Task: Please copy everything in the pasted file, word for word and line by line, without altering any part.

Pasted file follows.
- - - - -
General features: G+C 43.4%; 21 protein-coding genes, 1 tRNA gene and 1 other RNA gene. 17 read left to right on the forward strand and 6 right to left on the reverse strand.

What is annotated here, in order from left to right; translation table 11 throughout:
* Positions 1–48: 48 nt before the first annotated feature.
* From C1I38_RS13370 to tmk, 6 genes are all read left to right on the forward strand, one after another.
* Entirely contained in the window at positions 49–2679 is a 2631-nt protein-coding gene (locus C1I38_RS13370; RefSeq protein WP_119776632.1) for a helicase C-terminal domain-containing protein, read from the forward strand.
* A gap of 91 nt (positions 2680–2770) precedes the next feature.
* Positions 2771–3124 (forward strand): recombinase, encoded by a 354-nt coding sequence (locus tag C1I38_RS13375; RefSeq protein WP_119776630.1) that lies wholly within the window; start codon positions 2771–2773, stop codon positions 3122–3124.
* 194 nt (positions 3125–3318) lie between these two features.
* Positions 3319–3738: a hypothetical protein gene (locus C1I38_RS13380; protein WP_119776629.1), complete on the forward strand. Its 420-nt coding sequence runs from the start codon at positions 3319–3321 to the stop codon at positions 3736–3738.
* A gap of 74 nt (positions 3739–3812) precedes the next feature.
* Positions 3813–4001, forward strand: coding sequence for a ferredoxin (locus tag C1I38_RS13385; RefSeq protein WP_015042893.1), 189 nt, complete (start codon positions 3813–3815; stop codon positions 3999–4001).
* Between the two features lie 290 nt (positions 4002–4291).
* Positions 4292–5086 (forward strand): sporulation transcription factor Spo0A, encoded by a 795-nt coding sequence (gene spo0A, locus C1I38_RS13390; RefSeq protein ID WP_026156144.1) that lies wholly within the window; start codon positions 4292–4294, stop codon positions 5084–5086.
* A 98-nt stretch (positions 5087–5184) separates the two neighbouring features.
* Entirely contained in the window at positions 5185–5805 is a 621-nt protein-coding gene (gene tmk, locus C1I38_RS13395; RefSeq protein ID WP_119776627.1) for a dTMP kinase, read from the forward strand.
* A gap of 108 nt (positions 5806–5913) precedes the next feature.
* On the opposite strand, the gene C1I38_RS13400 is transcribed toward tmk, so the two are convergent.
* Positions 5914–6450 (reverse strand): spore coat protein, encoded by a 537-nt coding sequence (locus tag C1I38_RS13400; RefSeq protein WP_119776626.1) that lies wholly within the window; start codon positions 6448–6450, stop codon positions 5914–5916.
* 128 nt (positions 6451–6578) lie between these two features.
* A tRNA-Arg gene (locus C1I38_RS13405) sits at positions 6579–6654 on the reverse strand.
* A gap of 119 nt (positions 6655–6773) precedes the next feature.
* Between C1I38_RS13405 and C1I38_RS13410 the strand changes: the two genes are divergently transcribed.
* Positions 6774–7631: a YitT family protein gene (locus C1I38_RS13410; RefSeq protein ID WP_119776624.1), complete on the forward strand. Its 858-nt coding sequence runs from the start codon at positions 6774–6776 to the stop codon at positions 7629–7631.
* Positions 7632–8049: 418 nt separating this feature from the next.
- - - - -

General features: G+C 43.4%; 21 protein-coding genes, 1 tRNA gene and 1 other RNA gene. 17 read left to right on the forward strand and 6 right to left on the reverse strand.

What is annotated here, in order from left to right; translation table 11 throughout:
* Positions 1–48: 48 nt before the first annotated feature.
* From C1I38_RS13370 to tmk, 6 genes are all read left to right on the forward strand, one after another.
* Entirely contained in the window at positions 49–2679 is a 2631-nt protein-coding gene (locus C1I38_RS13370; RefSeq protein WP_119776632.1) for a helicase C-terminal domain-containing protein, read from the forward strand.
* A gap of 91 nt (positions 2680–2770) precedes the next feature.
* Positions 2771–3124 (forward strand): recombinase, encoded by a 354-nt coding sequence (locus tag C1I38_RS13375; RefSeq protein WP_119776630.1) that lies wholly within the window; start codon positions 2771–2773, stop codon positions 3122–3124.
* 194 nt (positions 3125–3318) lie between these two features.
* Positions 3319–3738: a hypothetical protein gene (locus C1I38_RS13380; protein WP_119776629.1), complete on the forward strand. Its 420-nt coding sequence runs from the start codon at positions 3319–3321 to the stop codon at positions 3736–3738.
* A gap of 74 nt (positions 3739–3812) precedes the next feature.
* Positions 3813–4001, forward strand: coding sequence for a ferredoxin (locus tag C1I38_RS13385; RefSeq protein WP_015042893.1), 189 nt, complete (start codon positions 3813–3815; stop codon positions 3999–4001).
* Between the two features lie 290 nt (positions 4002–4291).
* Positions 4292–5086 (forward strand): sporulation transcription factor Spo0A, encoded by a 795-nt coding sequence (gene spo0A, locus C1I38_RS13390; RefSeq protein ID WP_026156144.1) that lies wholly within the window; start codon positions 4292–4294, stop codon positions 5084–5086.
* A 98-nt stretch (positions 5087–5184) separates the two neighbouring features.
* Entirely contained in the window at positions 5185–5805 is a 621-nt protein-coding gene (gene tmk, locus C1I38_RS13395; RefSeq protein ID WP_119776627.1) for a dTMP kinase, read from the forward strand.
* A gap of 108 nt (positions 5806–5913) precedes the next feature.
* On the opposite strand, the gene C1I38_RS13400 is transcribed toward tmk, so the two are convergent.
* Positions 5914–6450 (reverse strand): spore coat protein, encoded by a 537-nt coding sequence (locus tag C1I38_RS13400; RefSeq protein WP_119776626.1) that lies wholly within the window; start codon positions 6448–6450, stop codon positions 5914–5916.
* 128 nt (positions 6451–6578) lie between these two features.
* A tRNA-Arg gene (locus C1I38_RS13405) sits at positions 6579–6654 on the reverse strand.
* A gap of 119 nt (positions 6655–6773) precedes the next feature.
* Between C1I38_RS13405 and C1I38_RS13410 the strand changes: the two genes are divergently transcribed.
* Positions 6774–7631: a YitT family protein gene (locus C1I38_RS13410; RefSeq protein ID WP_119776624.1), complete on the forward strand. Its 858-nt coding sequence runs from the start codon at positions 6774–6776 to the stop codon at positions 7629–7631.
* Positions 7632–8049: 418 nt separating this feature from the next.